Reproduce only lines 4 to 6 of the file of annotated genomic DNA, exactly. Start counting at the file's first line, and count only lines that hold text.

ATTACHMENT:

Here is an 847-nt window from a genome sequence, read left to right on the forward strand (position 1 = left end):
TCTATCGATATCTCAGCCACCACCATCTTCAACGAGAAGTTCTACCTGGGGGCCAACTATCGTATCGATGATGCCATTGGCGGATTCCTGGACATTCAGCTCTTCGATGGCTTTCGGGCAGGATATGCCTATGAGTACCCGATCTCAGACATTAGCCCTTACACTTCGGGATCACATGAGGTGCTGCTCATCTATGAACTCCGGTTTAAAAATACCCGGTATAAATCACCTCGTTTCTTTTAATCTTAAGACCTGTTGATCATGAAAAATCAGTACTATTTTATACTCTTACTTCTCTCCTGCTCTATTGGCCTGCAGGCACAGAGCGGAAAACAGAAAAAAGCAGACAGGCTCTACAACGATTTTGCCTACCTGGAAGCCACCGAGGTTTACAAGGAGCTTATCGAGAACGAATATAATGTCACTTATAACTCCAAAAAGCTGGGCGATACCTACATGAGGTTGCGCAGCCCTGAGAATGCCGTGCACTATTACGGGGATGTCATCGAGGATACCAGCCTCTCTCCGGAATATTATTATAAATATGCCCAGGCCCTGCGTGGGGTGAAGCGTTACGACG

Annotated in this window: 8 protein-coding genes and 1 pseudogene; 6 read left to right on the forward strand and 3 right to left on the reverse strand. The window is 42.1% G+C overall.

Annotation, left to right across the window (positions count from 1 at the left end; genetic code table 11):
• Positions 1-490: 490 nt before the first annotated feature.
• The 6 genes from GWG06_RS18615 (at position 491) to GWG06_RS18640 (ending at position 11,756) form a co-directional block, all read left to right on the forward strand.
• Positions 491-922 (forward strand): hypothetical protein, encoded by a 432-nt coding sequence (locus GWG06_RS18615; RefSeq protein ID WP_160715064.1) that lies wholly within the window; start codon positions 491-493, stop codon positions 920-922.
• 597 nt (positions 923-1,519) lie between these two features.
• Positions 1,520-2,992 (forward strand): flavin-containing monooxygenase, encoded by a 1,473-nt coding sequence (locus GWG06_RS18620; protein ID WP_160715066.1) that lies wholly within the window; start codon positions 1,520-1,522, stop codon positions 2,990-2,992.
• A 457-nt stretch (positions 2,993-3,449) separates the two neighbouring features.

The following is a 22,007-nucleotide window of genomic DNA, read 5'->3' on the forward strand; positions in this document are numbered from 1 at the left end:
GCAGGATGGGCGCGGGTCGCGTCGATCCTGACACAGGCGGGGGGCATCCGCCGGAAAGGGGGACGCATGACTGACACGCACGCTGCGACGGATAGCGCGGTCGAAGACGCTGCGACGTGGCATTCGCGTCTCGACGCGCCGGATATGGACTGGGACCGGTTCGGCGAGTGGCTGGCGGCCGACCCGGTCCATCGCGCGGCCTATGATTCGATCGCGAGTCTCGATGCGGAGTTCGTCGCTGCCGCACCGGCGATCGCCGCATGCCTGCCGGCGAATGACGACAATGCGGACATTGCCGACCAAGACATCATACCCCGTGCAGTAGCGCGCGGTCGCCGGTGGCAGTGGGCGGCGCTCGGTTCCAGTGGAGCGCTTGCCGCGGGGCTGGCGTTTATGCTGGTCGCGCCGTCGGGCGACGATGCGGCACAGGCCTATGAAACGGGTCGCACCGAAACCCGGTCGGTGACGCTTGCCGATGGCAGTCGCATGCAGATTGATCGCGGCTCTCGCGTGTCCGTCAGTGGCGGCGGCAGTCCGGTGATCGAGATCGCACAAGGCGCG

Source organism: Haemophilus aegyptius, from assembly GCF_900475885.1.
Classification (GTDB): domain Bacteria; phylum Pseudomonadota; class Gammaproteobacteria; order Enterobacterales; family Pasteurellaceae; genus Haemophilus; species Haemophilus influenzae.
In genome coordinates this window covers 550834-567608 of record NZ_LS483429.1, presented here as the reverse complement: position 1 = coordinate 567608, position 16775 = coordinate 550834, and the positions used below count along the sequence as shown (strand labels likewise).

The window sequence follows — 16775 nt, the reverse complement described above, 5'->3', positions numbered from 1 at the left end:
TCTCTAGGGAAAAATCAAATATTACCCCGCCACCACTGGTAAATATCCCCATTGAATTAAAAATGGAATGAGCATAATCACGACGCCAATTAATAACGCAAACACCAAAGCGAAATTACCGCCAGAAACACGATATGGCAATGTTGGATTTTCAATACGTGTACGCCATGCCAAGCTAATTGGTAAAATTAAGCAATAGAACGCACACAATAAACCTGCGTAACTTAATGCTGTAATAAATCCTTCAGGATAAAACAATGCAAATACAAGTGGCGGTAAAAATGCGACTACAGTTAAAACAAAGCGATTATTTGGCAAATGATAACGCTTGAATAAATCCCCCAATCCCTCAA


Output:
Annotation, left to right across the window (positions count from 1 at the left end; genetic code table 11):
• Positions 1-490: 490 nt before the first annotated feature.
• The 6 genes from GWG06_RS18615 (at position 491) to GWG06_RS18640 (ending at position 11,756) form a co-directional block, all read left to right on the forward strand.